Fertility and infertility are simultaneously silenced and subject to constant rhetorical negotiation. While it may seem that one is silenced (infertility) while the other is not (fertility), I am instead suggesting that we are always talking, or not talking, about the two together. The silence speaks to fears of infertility, the intolerable state of the “barren woman, and ignorance about the prevalence of infertility when people are in their twenties and early thirties. These silences operated in my conversation with my doctor, who did not discuss infertility with me, inquire about my pregnancy history, or ask about any biological family members who struggled to get pregnant and/or went into early menopause. At the same time, it is routine to rhetorically engage fertility and infertility by asking friends and strangers if and when they will have any or more children (Bute, “Nobody”). When infertile people respond to probing questions by revealing their struggles to get pregnant, family, friends, and bystanders say “‘your time will come,’ ‘you’re meant to be a mom,’ or ‘don’t try so hard’” (Jarvis, “Invitational,” 19; also see Johnson and Quinlan). Very rarely did anyone, except fellow infertile people, respond to my infertility with anything other than chipper advice.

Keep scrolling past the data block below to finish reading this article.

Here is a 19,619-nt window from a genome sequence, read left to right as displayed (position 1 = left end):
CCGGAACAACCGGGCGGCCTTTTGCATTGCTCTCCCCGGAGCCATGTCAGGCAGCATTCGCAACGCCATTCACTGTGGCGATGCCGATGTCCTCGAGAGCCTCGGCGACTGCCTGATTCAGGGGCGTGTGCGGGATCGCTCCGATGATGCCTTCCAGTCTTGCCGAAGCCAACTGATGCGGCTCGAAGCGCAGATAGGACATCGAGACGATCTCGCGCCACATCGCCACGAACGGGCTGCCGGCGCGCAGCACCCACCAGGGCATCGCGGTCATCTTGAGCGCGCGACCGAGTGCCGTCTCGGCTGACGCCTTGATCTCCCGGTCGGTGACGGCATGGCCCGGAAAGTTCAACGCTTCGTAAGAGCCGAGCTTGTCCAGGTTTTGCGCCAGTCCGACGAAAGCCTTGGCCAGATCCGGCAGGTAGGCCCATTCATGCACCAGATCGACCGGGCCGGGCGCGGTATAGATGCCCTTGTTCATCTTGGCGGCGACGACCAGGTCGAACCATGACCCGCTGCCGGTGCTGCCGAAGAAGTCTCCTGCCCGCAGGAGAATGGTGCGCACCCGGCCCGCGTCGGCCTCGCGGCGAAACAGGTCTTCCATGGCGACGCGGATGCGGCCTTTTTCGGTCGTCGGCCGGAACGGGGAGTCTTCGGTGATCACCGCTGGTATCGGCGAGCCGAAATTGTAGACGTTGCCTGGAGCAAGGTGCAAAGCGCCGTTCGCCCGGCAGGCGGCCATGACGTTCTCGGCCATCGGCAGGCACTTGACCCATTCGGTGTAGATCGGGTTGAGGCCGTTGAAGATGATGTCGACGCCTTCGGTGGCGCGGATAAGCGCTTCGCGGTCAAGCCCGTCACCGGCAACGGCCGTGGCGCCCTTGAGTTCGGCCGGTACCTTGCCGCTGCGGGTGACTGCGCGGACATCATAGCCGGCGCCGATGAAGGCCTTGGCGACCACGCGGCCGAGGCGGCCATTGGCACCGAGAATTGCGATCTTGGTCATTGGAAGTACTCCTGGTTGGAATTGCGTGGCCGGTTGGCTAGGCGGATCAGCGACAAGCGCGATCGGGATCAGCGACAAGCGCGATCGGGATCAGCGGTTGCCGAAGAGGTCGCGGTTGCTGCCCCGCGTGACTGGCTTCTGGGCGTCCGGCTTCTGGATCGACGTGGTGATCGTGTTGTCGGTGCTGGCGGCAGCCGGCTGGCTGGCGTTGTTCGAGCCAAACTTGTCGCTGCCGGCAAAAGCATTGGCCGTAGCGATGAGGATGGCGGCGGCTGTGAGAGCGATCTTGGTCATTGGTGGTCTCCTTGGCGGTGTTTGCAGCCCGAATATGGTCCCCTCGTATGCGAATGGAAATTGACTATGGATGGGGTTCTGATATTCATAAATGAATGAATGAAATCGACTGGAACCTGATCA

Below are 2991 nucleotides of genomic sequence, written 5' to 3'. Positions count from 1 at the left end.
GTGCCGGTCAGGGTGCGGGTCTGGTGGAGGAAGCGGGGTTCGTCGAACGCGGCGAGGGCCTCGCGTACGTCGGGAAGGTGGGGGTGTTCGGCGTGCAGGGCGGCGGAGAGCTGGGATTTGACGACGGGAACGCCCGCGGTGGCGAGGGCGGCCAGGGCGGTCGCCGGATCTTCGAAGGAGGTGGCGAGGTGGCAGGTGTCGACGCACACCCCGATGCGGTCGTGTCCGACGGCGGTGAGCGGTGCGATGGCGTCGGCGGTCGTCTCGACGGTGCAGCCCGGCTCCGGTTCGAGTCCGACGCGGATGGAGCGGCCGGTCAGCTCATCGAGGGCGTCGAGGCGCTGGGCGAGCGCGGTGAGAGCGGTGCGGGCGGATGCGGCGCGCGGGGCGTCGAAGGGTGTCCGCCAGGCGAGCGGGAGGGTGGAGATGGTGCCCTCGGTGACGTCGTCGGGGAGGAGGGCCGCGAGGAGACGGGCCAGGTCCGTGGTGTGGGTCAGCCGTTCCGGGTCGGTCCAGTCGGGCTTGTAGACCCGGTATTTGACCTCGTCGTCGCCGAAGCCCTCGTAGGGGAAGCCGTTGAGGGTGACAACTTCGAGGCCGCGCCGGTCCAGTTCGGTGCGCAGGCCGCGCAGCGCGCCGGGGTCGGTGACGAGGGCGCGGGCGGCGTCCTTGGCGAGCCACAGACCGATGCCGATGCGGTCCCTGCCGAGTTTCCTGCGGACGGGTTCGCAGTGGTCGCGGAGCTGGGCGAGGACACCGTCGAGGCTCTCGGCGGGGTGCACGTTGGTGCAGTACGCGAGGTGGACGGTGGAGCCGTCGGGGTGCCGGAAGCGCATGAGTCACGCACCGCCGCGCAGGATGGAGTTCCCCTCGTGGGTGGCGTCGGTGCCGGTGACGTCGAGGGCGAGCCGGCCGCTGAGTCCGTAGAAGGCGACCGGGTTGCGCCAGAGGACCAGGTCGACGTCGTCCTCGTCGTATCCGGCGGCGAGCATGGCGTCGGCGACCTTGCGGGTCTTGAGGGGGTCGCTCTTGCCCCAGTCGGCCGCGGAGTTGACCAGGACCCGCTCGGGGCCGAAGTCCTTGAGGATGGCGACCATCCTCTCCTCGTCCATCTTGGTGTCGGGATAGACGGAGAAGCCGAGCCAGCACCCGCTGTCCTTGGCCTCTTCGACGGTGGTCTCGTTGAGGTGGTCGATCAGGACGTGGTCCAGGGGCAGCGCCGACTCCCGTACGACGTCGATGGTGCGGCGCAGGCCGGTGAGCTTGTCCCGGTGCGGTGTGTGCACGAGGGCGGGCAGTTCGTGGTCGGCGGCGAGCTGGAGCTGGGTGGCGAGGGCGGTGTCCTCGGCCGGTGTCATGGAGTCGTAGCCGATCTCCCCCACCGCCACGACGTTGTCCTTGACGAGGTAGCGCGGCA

Fertility is treated as the “natural” or “default” status until a certain age, while infertility is an inevitable deficit. Instead of accepting this normative, predictable, and ultimately false continuum, I embrace a fluid notion of infertility that waxes and wanes in specific individuals and populations. My notion of infertility encompasses the broader medical, social, and rhetorical histories and contexts in which fertility and infertility are imbricated, which include rhetorics of abortion and birth control, forced sterilization and population control, adoption, and other assisted reproductive technology (ART). Infertility rhetorics must make room for those who identify as LGBTQIA+ and/or disabled, for those denied adoptions, and/or for single parents, thereby challenging biological and genetic bases as the sole connections to parenthood (Brakman and Scholz). Those who experience infertility may be clinically infertile or may not; I suggest that infertility is not always a clinical diagnosis and is defined by wanting to have children, or the option to have children, and being unable and/or prevented from doing so. To mark my revisions to typical notions of infertility, I could use a new term – maybe “in/fertility” (Marafiote) or, drawing on disability perspectives, “disfertility.” I haven’t done so here because my primary goal is to shift the way broader publics think of infertility (rather than create a neologism broader publics won’t adopt), and to reclaim the term from its currently limited reference to the clinical/physical inability to have children in cisgender women.